Legal Forgiveness = Forgiveness? in a Divorce Action

One of the most claimed grounds for divorce is Adultery. Actually, the statue refers to it as “Uncondoned Adultery.” What, you ask, is Uncondoned Adultery? That is adultery that has not been “forgiven.”

Condonation is “legal forgiveness.”  This happens when the aggrieved spouse knows of the fault and decides to reconcile with the other party. You resumed living together as husband and wife, had sex and otherwise tried to make it work.

Once this occurs you no longer have grounds for divorce based on Adultery. Even if it didn’t work!

There are a few strings attached, however. The guilty spouse must, in “good faith” attempt the reconciliation. Additionally, the aggrieved spouse can only forgive what they know about. If there were multiple affairs and all were not disclosed there may still exist fault grounds, whether they are aware of it or not. Also, if the adultery is repeated it revives the grounds for divorce.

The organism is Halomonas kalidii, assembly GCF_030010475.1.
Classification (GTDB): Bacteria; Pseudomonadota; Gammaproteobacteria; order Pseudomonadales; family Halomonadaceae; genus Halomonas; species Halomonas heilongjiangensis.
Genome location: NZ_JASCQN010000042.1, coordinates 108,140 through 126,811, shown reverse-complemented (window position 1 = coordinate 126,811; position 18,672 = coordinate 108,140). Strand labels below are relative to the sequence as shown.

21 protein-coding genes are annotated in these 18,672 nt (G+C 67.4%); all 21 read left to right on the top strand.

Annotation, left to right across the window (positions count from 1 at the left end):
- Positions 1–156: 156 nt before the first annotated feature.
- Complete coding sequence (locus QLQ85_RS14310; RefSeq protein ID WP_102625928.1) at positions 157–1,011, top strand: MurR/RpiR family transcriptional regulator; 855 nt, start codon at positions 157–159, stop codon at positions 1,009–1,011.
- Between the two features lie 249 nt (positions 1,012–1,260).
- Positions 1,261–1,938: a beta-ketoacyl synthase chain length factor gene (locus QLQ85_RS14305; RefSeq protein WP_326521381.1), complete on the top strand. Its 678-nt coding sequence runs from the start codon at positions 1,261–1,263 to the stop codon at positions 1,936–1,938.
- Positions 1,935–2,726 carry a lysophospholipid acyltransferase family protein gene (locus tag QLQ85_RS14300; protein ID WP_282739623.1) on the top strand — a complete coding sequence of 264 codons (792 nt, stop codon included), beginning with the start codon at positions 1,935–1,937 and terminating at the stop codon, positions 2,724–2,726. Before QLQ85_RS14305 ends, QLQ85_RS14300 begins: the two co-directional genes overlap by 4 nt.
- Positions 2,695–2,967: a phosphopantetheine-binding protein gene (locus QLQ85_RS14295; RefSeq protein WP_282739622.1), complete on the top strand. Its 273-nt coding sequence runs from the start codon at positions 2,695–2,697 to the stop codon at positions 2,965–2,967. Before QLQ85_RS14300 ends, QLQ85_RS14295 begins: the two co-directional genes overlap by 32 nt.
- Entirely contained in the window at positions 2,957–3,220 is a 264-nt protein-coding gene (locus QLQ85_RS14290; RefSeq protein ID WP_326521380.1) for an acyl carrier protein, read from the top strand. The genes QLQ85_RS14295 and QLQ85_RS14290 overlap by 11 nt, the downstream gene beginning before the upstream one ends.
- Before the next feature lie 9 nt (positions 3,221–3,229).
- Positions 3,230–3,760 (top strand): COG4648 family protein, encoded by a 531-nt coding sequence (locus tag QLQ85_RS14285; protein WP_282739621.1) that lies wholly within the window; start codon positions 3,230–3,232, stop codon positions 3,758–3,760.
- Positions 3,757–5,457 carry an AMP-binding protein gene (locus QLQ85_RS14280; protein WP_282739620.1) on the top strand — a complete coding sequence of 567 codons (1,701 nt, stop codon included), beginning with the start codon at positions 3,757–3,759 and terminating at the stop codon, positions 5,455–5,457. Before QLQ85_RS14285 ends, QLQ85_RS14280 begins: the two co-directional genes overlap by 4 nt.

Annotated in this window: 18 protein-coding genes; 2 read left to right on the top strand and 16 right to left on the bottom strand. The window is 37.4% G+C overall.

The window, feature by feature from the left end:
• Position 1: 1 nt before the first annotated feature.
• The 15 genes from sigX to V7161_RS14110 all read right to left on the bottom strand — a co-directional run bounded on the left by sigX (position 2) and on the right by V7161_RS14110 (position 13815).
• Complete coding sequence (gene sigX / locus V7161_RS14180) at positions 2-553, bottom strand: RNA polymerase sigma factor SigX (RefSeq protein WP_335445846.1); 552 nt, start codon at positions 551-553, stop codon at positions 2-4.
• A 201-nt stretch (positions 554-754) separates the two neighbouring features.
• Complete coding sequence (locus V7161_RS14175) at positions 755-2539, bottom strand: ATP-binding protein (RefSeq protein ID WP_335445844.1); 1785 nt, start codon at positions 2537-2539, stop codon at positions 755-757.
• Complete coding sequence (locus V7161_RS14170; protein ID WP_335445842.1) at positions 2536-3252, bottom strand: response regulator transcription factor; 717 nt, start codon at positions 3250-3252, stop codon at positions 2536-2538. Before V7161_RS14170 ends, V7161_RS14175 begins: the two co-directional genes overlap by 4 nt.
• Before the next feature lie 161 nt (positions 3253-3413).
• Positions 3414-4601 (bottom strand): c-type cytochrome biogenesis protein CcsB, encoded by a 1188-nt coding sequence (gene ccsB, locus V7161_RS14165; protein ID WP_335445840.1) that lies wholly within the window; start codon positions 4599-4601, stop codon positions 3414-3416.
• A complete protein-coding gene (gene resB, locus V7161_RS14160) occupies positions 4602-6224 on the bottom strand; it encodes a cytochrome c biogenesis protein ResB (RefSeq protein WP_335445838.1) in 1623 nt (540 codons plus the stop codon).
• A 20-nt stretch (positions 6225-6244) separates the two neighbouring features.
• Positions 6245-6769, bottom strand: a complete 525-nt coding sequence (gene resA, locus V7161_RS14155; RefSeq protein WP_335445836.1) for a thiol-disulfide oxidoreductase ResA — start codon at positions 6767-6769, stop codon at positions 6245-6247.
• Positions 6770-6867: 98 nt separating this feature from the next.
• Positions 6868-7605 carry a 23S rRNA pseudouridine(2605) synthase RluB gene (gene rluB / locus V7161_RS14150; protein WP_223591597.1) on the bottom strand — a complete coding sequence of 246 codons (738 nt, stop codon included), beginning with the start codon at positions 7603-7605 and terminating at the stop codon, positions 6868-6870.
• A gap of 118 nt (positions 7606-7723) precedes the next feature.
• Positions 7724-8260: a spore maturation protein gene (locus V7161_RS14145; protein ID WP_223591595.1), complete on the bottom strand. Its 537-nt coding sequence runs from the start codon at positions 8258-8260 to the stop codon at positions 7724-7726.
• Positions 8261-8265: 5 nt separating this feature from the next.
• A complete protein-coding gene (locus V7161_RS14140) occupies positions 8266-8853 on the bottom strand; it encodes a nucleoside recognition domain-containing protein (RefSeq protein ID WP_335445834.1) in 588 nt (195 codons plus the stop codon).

Condonation is a difficult issues to wrestle with in divorce.  The Court must consider the knowledge of the aggrieved spouse, the intent of the guilty spouse, the effort(s) to reconcile – whether they are in good faith. All these are fact specific and subjective determinations to be made by the Court.

Matthew Thompson is a divorce attorney in Mississippi and cautions you that some lawyers will advise the guilty party to do or say whatever is necessary to get the other party back in bed, for “reconciliation,” so that the defense of Condonation may be used.  


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